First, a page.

‘Boy and the World’
Director: Ale Abreu
4 (out of 5) Globes
Most animated features tend to keep wild abstraction to a minimum. The 1978 film of “Watership Down” opens a lot like the Brazilian movie “Boy and the World” does: with a riot of colors and shapes, overloading the eyes with pure sensations. “Watership Down” quickly settles into a semi-realistic portrayal of the real world. “Boy and the World” does not. As it settles into a tale of a kid searching for his way home it remains abstract and eye-popping; even a crudely drawn boy standing against a pure white backdrop is a feast for the eyes.
The story itself is simple to the point of barely existing. A boy drifts away from home — a place so boring it's represented by just a few doodles. He quickly becomes lost, wandering into unforgiving terrains, a seastorm and a terrifying city where the impoverished live in slums that reach into the heavens, not unlike Rio’s favelas. His attempts to find his way back call to mind a few other 2015 films, namely “The Good Dinosaur” and “The Revenant” — and, reaching farther back, the chilling 1985 Russian war film “Come and See." Like in those movies, the farther afield "Boy and the World"'s hero finds himself, the more he changes on the inside, traumatized by the cruelties of humanity, especially to the lower castes of society.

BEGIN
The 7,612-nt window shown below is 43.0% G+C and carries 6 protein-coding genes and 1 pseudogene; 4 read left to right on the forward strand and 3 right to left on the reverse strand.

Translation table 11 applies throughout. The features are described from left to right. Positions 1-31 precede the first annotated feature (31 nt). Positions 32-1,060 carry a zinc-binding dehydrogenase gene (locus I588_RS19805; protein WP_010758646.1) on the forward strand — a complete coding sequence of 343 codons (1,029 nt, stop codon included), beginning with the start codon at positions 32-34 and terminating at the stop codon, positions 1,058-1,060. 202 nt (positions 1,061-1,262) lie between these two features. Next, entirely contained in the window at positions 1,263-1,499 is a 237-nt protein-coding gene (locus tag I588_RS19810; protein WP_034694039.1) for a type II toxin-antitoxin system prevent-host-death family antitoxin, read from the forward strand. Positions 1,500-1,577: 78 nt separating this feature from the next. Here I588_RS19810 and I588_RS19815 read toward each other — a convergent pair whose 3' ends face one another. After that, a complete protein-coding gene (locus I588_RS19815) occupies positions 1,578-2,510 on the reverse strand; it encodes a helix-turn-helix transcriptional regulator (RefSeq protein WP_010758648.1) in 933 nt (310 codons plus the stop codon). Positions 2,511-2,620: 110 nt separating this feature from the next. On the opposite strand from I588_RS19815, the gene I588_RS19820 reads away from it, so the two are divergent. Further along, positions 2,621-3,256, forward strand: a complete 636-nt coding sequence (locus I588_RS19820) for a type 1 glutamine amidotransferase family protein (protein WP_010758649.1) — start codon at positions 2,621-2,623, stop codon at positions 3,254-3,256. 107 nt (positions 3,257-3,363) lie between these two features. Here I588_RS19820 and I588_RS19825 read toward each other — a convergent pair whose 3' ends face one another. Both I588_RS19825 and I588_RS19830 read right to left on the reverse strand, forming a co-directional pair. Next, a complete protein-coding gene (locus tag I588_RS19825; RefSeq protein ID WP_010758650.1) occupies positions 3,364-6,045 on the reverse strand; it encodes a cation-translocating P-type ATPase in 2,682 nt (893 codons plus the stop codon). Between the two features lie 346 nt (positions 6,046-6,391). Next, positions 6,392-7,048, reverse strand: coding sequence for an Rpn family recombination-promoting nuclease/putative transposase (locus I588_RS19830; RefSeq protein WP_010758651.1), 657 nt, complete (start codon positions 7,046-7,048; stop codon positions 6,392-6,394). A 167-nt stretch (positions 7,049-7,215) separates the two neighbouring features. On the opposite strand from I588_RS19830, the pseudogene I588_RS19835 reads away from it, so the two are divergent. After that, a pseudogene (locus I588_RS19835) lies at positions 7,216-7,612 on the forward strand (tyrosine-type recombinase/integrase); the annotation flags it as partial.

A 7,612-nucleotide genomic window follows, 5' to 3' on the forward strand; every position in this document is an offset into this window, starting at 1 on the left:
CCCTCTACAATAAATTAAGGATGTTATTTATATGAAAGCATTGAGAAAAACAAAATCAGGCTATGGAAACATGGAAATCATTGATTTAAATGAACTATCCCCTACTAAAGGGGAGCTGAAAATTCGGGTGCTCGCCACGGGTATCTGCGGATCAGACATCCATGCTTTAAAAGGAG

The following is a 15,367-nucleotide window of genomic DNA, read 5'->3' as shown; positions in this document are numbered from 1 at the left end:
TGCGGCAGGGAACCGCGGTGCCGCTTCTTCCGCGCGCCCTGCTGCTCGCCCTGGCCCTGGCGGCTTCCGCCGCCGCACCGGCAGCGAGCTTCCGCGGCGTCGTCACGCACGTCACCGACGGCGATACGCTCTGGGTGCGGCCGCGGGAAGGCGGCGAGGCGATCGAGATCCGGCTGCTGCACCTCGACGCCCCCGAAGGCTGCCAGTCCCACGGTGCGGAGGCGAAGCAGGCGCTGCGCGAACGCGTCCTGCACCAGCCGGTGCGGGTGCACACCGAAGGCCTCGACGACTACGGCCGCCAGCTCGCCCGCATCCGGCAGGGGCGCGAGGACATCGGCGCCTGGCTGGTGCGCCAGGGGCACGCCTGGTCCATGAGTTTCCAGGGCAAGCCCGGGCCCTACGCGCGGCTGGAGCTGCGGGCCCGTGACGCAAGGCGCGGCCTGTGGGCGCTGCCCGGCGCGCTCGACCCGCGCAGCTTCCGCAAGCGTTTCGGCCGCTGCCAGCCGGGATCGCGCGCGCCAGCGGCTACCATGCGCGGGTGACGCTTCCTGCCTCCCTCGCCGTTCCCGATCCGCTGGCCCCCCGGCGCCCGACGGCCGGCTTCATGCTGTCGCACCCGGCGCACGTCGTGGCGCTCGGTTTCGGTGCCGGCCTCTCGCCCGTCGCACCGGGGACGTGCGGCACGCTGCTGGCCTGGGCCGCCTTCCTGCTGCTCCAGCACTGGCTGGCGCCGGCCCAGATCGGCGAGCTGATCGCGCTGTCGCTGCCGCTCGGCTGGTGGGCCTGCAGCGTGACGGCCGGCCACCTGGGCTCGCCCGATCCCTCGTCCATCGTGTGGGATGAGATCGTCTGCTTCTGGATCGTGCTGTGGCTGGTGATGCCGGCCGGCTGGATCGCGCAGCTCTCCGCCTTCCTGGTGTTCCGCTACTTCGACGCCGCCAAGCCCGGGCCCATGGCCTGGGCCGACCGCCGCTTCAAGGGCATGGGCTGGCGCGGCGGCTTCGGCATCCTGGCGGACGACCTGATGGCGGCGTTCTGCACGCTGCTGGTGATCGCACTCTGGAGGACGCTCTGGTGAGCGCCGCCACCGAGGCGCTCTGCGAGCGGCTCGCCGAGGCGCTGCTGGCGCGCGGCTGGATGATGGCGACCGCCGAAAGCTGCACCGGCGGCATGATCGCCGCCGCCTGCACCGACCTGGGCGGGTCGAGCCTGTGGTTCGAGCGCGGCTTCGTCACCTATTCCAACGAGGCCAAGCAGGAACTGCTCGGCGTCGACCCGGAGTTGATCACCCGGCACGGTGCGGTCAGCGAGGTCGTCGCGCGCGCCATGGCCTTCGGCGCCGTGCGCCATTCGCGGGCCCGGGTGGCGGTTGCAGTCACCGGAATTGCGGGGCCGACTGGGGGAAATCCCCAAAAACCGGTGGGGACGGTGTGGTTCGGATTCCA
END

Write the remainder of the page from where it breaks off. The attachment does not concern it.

As the boy experiences these terrors, the images get more dense and overwhelming. Sometimes the landscapes appear as smudgy crayon colors; other times they’re near photo-realistic. Director Abreu occasionally switches to a god’s-eye view, where the action is reduced to patterns, much like its eyesore of an opening. Intense as things sometimes get, it remains playful, experimental. Even the boy himself remains a doogle; he's just a few strokes more defined than a Don Herztfeldt stick figure. His big head contains only two vertical lines for eyes and rosy cheeks; and his cranium boasts only one more strand of hair than Homer Simpson's. (In profile, he looks like one of The Residents.)
Films of pure abstraction can overstay their welcome, which is why so many of them are short. But “Boy and the World” offers enough diversity of places and colors that it stays fresh. Plus, its concern for class inequality gives its story an urgency, even if it rarely makes literal sense. By the end we feel like we’ve been through something at once beautiful and horrifying, reduced to a state of childlike wonder that comes undone with experience. Frame for frame, brushstroke for brushstroke, it’s one of the year’s prettiest films.